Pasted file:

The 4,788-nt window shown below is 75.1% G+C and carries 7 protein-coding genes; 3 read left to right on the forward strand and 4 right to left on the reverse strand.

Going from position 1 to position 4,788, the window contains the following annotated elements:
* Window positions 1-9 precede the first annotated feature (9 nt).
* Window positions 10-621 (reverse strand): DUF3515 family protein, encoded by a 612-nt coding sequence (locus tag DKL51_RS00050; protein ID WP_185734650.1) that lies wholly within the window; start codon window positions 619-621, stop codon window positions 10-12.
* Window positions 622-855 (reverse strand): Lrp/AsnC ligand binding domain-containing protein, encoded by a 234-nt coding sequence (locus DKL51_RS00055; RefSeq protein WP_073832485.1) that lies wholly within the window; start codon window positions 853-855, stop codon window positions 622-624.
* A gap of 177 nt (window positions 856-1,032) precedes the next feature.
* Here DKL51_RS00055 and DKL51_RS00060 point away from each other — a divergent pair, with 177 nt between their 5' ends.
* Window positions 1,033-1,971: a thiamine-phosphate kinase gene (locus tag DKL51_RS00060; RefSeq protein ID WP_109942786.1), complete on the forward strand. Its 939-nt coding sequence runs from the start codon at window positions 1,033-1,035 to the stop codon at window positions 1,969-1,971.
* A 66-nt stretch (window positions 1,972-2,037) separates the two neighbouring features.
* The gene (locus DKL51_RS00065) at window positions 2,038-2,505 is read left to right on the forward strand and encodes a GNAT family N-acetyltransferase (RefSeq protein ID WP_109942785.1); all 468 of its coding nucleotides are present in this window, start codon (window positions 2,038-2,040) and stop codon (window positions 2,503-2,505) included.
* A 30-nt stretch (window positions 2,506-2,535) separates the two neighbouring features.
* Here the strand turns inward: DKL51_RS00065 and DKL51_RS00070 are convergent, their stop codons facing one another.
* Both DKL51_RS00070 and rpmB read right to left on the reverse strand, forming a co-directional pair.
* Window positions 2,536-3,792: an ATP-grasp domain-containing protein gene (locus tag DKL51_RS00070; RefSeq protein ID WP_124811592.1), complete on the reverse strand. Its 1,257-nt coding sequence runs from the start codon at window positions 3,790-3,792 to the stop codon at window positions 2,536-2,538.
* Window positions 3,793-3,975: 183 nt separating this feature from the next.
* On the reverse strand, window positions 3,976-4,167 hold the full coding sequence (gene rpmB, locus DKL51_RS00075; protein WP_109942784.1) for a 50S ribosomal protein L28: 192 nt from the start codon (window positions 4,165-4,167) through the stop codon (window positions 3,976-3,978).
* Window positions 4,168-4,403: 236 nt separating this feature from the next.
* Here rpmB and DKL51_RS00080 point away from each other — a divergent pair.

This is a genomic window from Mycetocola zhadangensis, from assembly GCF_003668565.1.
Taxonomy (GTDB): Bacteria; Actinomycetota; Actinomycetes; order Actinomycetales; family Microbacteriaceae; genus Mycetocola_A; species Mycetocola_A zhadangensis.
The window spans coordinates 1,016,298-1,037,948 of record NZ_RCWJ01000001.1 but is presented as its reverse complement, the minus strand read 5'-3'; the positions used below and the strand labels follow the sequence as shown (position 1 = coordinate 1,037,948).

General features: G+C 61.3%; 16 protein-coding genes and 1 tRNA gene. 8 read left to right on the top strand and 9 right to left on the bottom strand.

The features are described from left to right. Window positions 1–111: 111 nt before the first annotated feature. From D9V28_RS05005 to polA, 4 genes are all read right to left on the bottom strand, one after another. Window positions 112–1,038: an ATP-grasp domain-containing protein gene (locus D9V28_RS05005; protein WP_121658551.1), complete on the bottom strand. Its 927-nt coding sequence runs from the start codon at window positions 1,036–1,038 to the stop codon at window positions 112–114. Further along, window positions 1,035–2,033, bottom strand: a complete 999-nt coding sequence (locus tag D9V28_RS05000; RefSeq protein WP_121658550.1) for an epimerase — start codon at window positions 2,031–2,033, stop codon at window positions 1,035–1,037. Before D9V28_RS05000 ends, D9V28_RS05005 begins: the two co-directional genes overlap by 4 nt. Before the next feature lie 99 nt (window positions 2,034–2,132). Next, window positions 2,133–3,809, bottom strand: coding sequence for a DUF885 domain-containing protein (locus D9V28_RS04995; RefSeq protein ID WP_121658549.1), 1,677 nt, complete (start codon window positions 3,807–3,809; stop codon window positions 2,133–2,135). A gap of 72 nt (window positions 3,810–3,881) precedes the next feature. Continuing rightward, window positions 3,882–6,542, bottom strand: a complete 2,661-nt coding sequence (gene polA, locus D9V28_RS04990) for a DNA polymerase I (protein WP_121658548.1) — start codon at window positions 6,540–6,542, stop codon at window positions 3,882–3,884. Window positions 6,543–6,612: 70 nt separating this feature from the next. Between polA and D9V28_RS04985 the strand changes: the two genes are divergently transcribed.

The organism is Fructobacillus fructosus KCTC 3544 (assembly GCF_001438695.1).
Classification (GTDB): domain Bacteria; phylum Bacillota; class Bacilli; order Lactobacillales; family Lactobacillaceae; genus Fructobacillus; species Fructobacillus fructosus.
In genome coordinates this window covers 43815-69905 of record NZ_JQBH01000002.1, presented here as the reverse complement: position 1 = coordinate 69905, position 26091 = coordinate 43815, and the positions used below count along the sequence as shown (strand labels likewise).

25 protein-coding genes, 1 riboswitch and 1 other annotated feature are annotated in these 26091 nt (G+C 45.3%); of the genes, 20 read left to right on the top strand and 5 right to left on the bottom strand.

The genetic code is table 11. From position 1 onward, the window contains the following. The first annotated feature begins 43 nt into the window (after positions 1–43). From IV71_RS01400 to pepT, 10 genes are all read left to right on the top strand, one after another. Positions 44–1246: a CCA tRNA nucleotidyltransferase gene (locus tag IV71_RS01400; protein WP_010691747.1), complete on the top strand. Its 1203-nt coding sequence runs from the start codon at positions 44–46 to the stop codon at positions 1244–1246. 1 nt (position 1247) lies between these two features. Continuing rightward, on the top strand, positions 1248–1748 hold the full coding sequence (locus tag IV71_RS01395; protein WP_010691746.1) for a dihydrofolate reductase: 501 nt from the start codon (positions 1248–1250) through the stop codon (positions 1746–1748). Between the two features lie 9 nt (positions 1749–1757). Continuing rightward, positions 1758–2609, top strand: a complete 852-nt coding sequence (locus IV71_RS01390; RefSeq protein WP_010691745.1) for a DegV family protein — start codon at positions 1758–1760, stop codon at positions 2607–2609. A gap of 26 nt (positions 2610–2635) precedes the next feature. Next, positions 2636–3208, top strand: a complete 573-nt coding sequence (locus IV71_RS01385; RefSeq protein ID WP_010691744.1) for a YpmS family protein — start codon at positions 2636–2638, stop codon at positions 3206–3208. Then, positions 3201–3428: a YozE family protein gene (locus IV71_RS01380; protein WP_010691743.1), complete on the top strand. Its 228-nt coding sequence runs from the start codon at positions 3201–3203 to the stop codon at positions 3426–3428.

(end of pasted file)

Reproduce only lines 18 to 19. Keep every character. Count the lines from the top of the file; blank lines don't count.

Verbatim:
* Here rpmB and DKL51_RS00080 point away from each other — a divergent pair.

This is a genomic window from Mycetocola zhadangensis, from assembly GCF_003668565.1.